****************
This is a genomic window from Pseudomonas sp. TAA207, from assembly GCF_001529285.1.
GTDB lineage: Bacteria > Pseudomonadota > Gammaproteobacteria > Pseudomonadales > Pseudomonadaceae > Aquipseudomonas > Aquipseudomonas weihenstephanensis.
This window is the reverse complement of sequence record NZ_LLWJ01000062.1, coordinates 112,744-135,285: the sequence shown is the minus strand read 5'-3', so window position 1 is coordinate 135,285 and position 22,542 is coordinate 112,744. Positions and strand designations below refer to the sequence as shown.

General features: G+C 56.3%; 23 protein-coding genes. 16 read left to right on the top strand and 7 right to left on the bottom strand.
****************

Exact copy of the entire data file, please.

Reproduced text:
This is a genomic window from Pseudomonas sp. TAA207, from assembly GCF_001529285.1.
GTDB lineage: Bacteria > Pseudomonadota > Gammaproteobacteria > Pseudomonadales > Pseudomonadaceae > Aquipseudomonas > Aquipseudomonas weihenstephanensis.
This window is the reverse complement of sequence record NZ_LLWJ01000062.1, coordinates 112,744-135,285: the sequence shown is the minus strand read 5'-3', so window position 1 is coordinate 135,285 and position 22,542 is coordinate 112,744. Positions and strand designations below refer to the sequence as shown.

General features: G+C 56.3%; 23 protein-coding genes. 16 read left to right on the top strand and 7 right to left on the bottom strand.